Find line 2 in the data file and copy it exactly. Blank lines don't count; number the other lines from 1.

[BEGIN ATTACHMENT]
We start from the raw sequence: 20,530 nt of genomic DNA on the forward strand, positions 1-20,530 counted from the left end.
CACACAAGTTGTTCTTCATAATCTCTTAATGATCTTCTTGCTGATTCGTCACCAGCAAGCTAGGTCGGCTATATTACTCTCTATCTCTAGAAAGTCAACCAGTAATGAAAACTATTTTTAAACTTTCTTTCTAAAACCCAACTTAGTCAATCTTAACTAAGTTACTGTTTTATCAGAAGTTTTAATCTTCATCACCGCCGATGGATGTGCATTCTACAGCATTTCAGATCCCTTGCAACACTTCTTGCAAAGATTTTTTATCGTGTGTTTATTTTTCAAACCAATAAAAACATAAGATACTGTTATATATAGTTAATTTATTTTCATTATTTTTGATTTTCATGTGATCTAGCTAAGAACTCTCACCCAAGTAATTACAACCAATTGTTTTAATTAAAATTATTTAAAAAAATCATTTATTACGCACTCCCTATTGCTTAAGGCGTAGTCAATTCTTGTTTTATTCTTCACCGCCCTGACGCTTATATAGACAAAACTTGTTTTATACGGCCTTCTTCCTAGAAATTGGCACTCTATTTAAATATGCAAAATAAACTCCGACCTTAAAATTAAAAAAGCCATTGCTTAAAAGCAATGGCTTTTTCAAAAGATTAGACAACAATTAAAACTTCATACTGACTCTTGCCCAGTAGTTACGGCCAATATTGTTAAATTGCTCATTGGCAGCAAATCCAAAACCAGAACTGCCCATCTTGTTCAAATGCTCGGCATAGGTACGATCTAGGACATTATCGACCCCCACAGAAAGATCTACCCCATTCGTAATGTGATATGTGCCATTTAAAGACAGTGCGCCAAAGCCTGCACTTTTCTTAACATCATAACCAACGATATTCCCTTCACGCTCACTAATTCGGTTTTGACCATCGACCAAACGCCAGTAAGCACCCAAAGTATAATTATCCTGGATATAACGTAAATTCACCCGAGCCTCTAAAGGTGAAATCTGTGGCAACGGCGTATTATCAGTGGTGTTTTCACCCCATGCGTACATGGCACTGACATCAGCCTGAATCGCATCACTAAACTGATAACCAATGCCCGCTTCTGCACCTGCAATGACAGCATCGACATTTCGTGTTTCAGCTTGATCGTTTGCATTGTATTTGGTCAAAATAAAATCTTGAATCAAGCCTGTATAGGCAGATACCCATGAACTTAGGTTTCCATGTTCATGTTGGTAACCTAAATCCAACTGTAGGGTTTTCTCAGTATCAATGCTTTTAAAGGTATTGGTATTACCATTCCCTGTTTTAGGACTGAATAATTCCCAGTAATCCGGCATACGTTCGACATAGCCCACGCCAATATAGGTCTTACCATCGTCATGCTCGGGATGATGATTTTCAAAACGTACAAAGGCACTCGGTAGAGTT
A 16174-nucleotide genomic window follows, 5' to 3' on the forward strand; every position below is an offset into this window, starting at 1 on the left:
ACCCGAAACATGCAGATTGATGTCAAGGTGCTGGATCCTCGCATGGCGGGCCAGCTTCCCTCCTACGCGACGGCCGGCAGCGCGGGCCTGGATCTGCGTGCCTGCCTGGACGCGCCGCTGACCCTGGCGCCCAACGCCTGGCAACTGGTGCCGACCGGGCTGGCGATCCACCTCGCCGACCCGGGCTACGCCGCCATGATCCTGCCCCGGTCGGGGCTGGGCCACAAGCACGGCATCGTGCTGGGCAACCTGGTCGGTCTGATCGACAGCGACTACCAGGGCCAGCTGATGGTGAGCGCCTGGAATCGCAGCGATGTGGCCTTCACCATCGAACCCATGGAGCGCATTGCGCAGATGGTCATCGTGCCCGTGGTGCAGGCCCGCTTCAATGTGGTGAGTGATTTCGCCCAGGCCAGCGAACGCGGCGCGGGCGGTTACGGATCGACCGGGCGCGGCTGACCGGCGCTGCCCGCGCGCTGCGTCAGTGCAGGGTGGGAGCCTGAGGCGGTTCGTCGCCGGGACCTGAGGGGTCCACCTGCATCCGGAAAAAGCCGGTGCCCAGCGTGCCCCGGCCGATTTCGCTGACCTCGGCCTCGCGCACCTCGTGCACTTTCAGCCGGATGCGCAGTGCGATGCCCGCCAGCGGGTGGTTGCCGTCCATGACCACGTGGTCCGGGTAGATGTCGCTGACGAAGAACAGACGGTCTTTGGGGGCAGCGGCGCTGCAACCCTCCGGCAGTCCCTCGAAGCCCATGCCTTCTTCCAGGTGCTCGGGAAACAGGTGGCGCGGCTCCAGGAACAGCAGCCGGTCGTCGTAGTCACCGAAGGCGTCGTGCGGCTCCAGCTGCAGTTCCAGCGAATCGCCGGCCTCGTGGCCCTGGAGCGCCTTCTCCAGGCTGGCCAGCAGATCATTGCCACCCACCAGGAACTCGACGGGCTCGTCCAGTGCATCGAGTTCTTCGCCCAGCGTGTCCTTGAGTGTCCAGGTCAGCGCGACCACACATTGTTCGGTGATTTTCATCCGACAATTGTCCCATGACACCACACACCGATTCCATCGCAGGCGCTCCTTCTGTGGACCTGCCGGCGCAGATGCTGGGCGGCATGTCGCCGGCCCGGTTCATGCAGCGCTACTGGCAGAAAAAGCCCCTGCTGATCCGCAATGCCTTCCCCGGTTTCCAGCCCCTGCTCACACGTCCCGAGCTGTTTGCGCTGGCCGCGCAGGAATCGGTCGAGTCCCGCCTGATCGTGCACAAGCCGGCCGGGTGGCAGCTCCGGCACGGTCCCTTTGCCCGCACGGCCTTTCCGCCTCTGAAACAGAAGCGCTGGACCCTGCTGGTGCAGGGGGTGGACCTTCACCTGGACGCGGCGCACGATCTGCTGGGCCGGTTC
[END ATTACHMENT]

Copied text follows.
CACACAAGTTGTTCTTCATAATCTCTTAATGATCTTCTTGCTGATTCGTCACCAGCAAGCTAGGTCGGCTATATTACTCTCTATCTCTAGAAAGTCAACCAGTAATGAAAACTATTTTTAAACTTTCTTTCTAAAACCCAACTTAGTCAATCTTAACTAAGTTACTGTTTTATCAGAAGTTTTAATCTTCATCACCGCCGATGGATGTGCATTCTACAGCATTTCAGATCCCTTGCAACACTTCTTGCAAAGATTTTTTATCGTGTGTTTATTTTTCAAACCAATAAAAACATAAGATACTGTTATATATAGTTAATTTATTTTCATTATTTTTGATTTTCATGTGATCTAGCTAAGAACTCTCACCCAAGTAATTACAACCAATTGTTTTAATTAAAATTATTTAAAAAAATCATTTATTACGCACTCCCTATTGCTTAAGGCGTAGTCAATTCTTGTTTTATTCTTCACCGCCCTGACGCTTATATAGACAAAACTTGTTTTATACGGCCTTCTTCCTAGAAATTGGCACTCTATTTAAATATGCAAAATAAACTCCGACCTTAAAATTAAAAAAGCCATTGCTTAAAAGCAATGGCTTTTTCAAAAGATTAGACAACAATTAAAACTTCATACTGACTCTTGCCCAGTAGTTACGGCCAATATTGTTAAATTGCTCATTGGCAGCAAATCCAAAACCAGAACTGCCCATCTTGTTCAAATGCTCGGCATAGGTACGATCTAGGACATTATCGACCCCCACAGAAAGATCTACCCCATTCGTAATGTGATATGTGCCATTTAAAGACAGTGCGCCAAAGCCTGCACTTTTCTTAACATCATAACCAACGATATTCCCTTCACGCTCACTAATTCGGTTTTGACCATCGACCAAACGCCAGTAAGCACCCAAAGTATAATTATCCTGGATATAACGTAAATTCACCCGAGCCTCTAAAGGTGAAATCTGTGGCAACGGCGTATTATCAGTGGTGTTTTCACCCCATGCGTACATGGCACTGACATCAGCCTGAATCGCATCACTAAACTGATAACCAATGCCCGCTTCTGCACCTGCAATGACAGCATCGACATTTCGTGTTTCAGCTTGATCGTTTGCATTGTATTTGGTCAAAATAAAATCTTGAATCAAGCCTGTATAGGCAGATACCCATGAACTTAGGTTTCCATGTTCATGTTGGTAACCTAAATCCAACTGTAGGGTTTTCTCAGTATCAATGCTTTTAAAGGTATTGGTATTACCATTCCCTGTTTTAGGACTGAATAATTCCCAGTAATCCGGCATACGTTCGACATAGCCCACGCCAATATAGGTCTTACCATCGTCATGCTCGGGATGATGATTTTCAAAACGTACAAAGGCACTCGGTAGAGTT